Information Technology: Acquisitions, Contracts and Legacy Systems
Richard L. Xiong (Editor)
Series: Computer Science, Technology and Applications
Information systems are critical to the health, economy, and security of the nation. To support these systems, the federal government invested more than $90 billion in information technology (IT) in fiscal year 2016. However, prior IT expenditures have too often produced failed projects. The objective of Chapter 1 is to determine the extent to which federal agencies identify IT contracts and how much is invested in them, and federal agency CIOs are reviewing and approving IT acquisitions.
The federal government spends tens of billions of dollars each year on IT products and services. Competition is a key component to achieving the best return on investment for taxpayers. Chapter 2 examines the extent that agencies used noncompetitive contracts for IT, the reasons for using noncompetitive contracts for selected IT procurements, the extent to which IT procurements at selected agencies were bridge contracts, and the extent to which IT procurements were in support of legacy systems.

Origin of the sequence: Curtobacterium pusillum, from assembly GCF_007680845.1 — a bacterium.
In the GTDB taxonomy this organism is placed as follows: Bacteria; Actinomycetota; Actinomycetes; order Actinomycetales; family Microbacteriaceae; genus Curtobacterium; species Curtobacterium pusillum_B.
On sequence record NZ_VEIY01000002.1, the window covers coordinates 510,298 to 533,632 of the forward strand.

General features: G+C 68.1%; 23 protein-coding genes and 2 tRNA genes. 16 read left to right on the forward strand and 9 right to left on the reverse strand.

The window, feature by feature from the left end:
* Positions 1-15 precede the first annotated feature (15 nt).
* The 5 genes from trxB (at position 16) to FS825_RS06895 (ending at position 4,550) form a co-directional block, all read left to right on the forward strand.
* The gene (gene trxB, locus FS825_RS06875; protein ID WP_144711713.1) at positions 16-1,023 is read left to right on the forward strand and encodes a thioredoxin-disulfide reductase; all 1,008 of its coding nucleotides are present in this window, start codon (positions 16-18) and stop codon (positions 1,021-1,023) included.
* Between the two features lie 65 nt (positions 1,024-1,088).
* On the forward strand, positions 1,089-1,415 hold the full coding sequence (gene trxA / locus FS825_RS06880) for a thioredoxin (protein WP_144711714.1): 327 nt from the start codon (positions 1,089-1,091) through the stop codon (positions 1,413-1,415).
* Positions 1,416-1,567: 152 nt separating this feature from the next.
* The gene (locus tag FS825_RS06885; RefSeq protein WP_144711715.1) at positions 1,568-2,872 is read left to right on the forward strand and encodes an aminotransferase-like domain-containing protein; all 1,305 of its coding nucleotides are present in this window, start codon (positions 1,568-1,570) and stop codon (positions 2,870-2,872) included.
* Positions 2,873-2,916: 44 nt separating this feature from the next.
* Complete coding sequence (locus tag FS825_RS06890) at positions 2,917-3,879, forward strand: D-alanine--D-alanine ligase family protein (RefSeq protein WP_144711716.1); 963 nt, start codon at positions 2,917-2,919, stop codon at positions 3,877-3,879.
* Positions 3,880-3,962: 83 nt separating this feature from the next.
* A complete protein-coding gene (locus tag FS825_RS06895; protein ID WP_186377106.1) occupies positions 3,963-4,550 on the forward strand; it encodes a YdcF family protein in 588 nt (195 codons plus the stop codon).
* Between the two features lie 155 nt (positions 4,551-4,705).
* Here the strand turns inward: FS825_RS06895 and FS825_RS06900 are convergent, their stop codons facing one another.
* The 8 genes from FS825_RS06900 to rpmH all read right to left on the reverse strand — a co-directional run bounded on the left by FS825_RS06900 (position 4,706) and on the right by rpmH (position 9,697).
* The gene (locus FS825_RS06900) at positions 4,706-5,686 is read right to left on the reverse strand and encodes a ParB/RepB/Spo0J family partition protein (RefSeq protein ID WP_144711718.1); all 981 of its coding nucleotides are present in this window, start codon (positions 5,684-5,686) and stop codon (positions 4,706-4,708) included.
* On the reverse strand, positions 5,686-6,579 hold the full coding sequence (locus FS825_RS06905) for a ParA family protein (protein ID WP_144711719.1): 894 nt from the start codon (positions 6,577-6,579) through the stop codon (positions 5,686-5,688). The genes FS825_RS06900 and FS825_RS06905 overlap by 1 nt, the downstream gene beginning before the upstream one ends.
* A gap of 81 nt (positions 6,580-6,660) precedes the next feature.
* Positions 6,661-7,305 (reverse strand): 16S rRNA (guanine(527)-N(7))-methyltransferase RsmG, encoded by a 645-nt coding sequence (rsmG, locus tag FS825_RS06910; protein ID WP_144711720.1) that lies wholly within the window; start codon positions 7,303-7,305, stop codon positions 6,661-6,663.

The federal government plans to spend over $90 billion in fiscal year 2019 on IT. About 80 percent of this amount is used to operate and maintain existing IT investments, including aging (also called legacy) systems. As they age, legacy systems can be more costly to maintain, more exposed to cybersecurity risks, and less effective in meeting their intended purpose. Chapter 3 reviews federal agencies’ legacy systems. This chapter identifies the most critical federal legacy systems in need of modernization and evaluates agency plans for modernizing them, and identifies examples of legacy system modernization initiatives that agencies considered successful.